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I Can Afford to Payoff My Old Debt. Should I? – Emma

Emma

“Dear Steve,

I was financially reckless as a college student, incurring approximately $22,000 in various credit card debt that I ignored throughout graduate school & post-graduate training. Well, now I’m all done and I make a lovely, lucrative salary.

I want to buy a house. My credit score is in the low 500s. I can afford to pay off my $22,000 in a very short period of time. How do I begin to approach this? It seems that if I just pay every cent I owe, then my credit score will go down! What do I do??

Emma”

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The Answer

 

Dear Emma,

Repaying your debts as agreed will not lower your score, it will increase it. And the good news is that repairing your credit when you’ve got the money to pay is a fairly easy process.

I think you should follow this link for a copy of your 3-1 consolidated credit report. You need to look at all the credit reports since they don’t all report the same creditors. While you are getting your credit report you can order your credit score as well. This will give you additional specific advice about actions you can take to improve your credit score further.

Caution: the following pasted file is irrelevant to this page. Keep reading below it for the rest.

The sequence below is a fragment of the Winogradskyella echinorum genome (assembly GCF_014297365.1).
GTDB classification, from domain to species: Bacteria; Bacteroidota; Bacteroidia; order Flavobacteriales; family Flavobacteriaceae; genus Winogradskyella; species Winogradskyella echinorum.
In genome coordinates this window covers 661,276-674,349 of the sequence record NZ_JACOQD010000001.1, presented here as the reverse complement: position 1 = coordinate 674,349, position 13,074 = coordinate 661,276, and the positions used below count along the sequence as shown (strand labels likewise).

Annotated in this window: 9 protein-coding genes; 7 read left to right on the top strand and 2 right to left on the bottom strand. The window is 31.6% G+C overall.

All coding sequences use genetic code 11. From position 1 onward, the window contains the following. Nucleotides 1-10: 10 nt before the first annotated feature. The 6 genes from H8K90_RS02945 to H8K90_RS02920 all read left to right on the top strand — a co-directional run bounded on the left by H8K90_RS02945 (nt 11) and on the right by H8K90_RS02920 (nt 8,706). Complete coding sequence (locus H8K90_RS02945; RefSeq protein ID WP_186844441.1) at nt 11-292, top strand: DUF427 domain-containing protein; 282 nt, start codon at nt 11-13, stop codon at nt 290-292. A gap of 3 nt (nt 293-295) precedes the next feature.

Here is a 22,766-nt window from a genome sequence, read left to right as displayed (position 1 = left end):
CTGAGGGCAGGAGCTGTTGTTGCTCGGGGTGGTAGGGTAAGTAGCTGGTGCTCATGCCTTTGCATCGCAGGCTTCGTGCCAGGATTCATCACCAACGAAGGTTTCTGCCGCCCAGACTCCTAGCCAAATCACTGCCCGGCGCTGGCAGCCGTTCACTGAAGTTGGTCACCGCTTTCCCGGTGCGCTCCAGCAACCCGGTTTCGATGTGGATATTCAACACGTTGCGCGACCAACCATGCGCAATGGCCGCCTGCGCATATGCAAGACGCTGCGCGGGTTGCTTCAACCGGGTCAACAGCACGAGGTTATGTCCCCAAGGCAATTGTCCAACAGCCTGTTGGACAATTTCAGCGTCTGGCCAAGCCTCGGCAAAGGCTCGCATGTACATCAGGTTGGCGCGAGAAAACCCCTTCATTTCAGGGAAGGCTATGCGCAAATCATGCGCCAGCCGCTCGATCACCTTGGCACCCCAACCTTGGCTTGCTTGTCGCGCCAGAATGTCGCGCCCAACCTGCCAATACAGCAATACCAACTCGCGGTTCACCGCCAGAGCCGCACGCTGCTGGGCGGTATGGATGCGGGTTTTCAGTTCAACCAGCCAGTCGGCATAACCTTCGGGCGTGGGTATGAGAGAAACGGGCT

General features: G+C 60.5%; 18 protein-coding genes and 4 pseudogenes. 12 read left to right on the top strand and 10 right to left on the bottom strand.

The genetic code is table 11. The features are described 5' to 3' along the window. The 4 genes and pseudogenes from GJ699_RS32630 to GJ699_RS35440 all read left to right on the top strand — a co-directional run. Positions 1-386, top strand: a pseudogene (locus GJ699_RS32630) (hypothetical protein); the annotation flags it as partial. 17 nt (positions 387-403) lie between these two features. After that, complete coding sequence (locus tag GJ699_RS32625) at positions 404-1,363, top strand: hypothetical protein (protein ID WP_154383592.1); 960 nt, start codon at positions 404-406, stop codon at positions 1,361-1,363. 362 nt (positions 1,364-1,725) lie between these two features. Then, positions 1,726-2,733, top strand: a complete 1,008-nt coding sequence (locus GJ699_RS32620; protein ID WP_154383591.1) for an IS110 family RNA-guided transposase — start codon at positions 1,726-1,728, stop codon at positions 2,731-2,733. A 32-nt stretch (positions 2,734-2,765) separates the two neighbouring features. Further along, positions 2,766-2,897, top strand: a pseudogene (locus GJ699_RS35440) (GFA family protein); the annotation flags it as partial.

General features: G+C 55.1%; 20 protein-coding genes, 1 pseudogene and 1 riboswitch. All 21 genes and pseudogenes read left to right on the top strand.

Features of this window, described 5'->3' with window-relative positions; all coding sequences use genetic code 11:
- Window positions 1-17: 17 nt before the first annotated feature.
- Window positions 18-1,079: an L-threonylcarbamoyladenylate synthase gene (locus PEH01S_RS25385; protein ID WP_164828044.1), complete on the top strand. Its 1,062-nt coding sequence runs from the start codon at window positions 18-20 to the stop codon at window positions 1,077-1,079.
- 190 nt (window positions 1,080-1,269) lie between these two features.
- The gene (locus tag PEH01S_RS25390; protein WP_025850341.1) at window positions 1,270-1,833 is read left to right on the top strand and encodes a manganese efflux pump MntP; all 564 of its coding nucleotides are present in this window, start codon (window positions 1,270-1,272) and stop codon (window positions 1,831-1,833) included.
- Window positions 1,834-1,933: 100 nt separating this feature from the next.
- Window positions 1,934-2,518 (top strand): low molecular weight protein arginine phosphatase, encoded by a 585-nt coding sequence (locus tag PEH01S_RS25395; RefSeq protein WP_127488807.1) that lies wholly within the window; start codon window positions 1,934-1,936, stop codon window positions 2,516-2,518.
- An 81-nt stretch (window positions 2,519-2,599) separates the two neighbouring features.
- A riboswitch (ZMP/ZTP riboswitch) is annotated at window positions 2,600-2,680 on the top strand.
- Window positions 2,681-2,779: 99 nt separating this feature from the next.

I would then suggest that you contact the creditors you still owe from the lowest balance due to the highest. As you pay one off, move on to the next.

You want the debts to show as paid, without any residual negative activity so don’t settle these debts. The amount of debt forgiven will be reported as a negative entry and you will have to pay the IRS income tax on the forgiven debt if the forgiven debt makes you solvent.

If you have not resumed credit activity again, you need to get a secured credit card, like a Visa or MasterCard to show you can handle credit. That will help to boost up your score as well.

Please promise me one thing though, don’t borrow the $22,000 from an IRA, 401(k) or 403(b) retirement plan. And if that’s what you were planning to do, don’t.

Big Hug!

I Can Afford to Payoff My Old Debt. Should I?   Emma
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About Steve Rhode

Steve Rhode
Steve Rhode is the Get Out of Debt Guy and has been helping good people with bad debt problems since 1994. You can learn more about Steve, here.

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